Innocence Lost: The Battle Against Massive Human Trafficking Operations in South Africa

Human trafficking in South Africa has escalated significantly, often going unnoticed, according to Hilary Leong, co-founder and CEO of Awareness for Child Trafficking Africa (ACT Africa). The 2022 human trafficking resource line impact report revealed that out of 3,374 contacts, 76.6% pertained to human trafficking cases.

Gauteng emerged as the primary region for such exploitation, with sex trafficking constituting 49.6% of the contacts. Notably, male victims represented 20% of confirmed cases, marking a substantial increase from the previous year’s 5.3%. On a global scale, it is estimated that 30 million individuals are ensnared in human trafficking, generating profits upwards of $150 billion, a situation exacerbated in the aftermath of the Covid-19 pandemic.

Leong highlighted that South Africa serves as a source, transit, and destination for trafficking, with Gauteng, KwaZulu-Natal, and the Western Cape being the most affected areas. The economic challenges post-Covid have heightened vulnerabilities, leading to an uptick in trafficking incidents. Predators have increasingly turned to the internet to target potential victims, offering deceptive promises of employment, sports, modeling contracts, and educational opportunities.

Despite its prevalence, human trafficking remains a largely concealed crime, underreported and difficult to detect. Victims are often enticed with seemingly legitimate job offers, only to be coerced into fraudulent activities. The country also grapples with sex and organ trafficking, forced labor, illegal adoptions, and the exploitation of children for criminal activities and begging—modern-day slavery manifestations.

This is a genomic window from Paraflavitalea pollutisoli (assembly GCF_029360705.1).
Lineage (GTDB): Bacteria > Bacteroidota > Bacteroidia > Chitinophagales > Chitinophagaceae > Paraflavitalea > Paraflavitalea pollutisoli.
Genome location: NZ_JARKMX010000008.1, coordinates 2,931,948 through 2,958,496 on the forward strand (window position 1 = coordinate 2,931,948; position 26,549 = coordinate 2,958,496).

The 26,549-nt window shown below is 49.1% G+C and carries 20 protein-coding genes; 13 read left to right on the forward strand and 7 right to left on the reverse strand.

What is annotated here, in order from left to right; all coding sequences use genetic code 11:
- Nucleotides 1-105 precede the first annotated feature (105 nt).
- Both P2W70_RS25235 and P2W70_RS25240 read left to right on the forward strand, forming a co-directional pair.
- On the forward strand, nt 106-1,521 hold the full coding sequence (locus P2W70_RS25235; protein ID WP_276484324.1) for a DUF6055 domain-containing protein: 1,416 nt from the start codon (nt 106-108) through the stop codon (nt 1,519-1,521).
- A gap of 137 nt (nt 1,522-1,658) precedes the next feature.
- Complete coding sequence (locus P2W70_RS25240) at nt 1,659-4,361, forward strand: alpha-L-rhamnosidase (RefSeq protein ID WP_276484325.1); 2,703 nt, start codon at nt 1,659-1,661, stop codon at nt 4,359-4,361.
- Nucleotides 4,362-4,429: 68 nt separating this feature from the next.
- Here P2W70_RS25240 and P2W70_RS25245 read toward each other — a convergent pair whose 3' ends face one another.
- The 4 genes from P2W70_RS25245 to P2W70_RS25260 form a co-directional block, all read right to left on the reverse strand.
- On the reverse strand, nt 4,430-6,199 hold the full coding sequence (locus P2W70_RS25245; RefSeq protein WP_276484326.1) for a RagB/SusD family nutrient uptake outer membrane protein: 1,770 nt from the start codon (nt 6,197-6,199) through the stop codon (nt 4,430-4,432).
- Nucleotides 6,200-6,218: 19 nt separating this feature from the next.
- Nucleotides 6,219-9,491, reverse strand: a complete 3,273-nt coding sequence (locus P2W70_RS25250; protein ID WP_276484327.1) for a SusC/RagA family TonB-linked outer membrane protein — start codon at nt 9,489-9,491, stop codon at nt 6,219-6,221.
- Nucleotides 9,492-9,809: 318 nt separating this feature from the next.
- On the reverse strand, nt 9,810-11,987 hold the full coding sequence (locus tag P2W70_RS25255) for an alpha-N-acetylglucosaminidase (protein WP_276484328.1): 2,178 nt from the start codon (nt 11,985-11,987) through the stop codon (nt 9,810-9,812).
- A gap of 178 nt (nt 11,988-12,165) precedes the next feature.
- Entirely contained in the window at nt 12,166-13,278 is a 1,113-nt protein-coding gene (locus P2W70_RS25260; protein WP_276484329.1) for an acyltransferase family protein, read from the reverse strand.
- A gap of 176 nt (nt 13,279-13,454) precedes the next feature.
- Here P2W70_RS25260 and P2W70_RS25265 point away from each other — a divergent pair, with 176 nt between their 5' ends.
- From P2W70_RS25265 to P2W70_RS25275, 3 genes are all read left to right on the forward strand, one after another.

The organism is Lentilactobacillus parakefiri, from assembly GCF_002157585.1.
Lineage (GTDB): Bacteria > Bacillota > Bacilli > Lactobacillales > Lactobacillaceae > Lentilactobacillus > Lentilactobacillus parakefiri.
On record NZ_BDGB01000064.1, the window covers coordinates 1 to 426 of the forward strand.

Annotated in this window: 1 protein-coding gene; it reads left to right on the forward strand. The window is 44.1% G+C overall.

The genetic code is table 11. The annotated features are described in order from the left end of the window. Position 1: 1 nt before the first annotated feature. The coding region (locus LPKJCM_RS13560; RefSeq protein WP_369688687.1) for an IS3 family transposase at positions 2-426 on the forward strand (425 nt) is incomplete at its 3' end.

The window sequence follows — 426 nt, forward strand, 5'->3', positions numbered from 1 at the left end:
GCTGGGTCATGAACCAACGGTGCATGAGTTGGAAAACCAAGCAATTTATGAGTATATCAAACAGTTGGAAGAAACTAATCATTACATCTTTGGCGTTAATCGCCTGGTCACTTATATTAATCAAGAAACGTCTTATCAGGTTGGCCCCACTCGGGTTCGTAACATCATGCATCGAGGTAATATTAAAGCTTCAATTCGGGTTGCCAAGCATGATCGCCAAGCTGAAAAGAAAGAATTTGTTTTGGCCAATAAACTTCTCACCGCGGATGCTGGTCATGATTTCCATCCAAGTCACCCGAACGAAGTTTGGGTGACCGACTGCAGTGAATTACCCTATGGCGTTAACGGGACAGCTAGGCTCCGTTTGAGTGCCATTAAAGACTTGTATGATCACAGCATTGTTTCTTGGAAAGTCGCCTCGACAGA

To combat this, ACT Africa, in collaboration with the Department of Social Development, the University of Johannesburg, and other stakeholders, organized The Human Trafficking Campaign to educate students. The event featured “Innocence Lost,” a play by the National Children’s Theatre, based on a true child sex trafficking story, followed by a panel discussion and Q&A session.

Leong expressed concerns over the challenges faced by organizations like ACT Africa, including funding and resource constraints. She emphasized the public’s reluctance to acknowledge the gravity of trafficking, the fear of reporting suspicions, and the lack of confidence in the justice system due to pervasive corruption. Furthermore, she criticized the government’s inadequate response to this crisis, which continues to fuel poverty and unemployment.